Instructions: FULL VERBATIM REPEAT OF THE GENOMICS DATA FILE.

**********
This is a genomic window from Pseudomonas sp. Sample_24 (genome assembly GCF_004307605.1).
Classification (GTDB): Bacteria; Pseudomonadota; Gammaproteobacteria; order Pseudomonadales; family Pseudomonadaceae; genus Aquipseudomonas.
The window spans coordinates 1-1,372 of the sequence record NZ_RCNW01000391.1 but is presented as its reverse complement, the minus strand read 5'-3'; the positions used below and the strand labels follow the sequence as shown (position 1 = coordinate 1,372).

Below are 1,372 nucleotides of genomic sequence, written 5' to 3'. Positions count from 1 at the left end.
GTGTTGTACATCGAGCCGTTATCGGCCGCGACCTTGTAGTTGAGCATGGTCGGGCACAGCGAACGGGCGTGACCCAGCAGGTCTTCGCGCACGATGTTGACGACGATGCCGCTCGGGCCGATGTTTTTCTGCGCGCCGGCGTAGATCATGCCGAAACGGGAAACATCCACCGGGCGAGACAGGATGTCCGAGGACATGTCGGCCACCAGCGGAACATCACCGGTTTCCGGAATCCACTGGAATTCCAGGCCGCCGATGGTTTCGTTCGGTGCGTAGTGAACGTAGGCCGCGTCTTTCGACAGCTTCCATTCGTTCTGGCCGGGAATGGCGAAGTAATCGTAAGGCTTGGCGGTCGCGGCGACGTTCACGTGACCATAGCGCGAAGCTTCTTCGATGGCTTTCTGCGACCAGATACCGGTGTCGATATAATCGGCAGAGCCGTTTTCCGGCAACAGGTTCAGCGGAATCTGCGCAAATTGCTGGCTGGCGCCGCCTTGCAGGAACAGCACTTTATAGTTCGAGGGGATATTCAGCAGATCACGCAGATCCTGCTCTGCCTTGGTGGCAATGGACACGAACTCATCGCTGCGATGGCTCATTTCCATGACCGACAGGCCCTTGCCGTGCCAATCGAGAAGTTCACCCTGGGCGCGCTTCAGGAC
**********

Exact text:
This is a genomic window from Pseudomonas sp. Sample_24 (genome assembly GCF_004307605.1).
Classification (GTDB): Bacteria; Pseudomonadota; Gammaproteobacteria; order Pseudomonadales; family Pseudomonadaceae; genus Aquipseudomonas.
The window spans coordinates 1-1,372 of the sequence record NZ_RCNW01000391.1 but is presented as its reverse complement, the minus strand read 5'-3'; the positions used below and the strand labels follow the sequence as shown (position 1 = coordinate 1,372).

Below are 1,372 nucleotides of genomic sequence, written 5' to 3'. Positions count from 1 at the left end.
GTGTTGTACATCGAGCCGTTATCGGCCGCGACCTTGTAGTTGAGCATGGTCGGGCACAGCGAACGGGCGTGACCCAGCAGGTCTTCGCGCACGATGTTGACGACGATGCCGCTCGGGCCGATGTTTTTCTGCGCGCCGGCGTAGATCATGCCGAAACGGGAAACATCCACCGGGCGAGACAGGATGTCCGAGGACATGTCGGCCACCAGCGGAACATCACCGGTTTCCGGAATCCACTGGAATTCCAGGCCGCCGATGGTTTCGTTCGGTGCGTAGTGAACGTAGGCCGCGTCTTTCGACAGCTTCCATTCGTTCTGGCCGGGAATGGCGAAGTAATCGTAAGGCTTGGCGGTCGCGGCGACGTTCACGTGACCATAGCGCGAAGCTTCTTCGATGGCTTTCTGCGACCAGATACCGGTGTCGATATAATCGGCAGAGCCGTTTTCCGGCAACAGGTTCAGCGGAATCTGCGCAAATTGCTGGCTGGCGCCGCCTTGCAGGAACAGCACTTTATAGTTCGAGGGGATATTCAGCAGATCACGCAGATCCTGCTCTGCCTTGGTGGCAATGGACACGAACTCATCGCTGCGATGGCTCATTTCCATGACCGACAGGCCCTTGCCGTGCCAATCGAGAAGTTCACCCTGGGCGCGCTTCAGGAC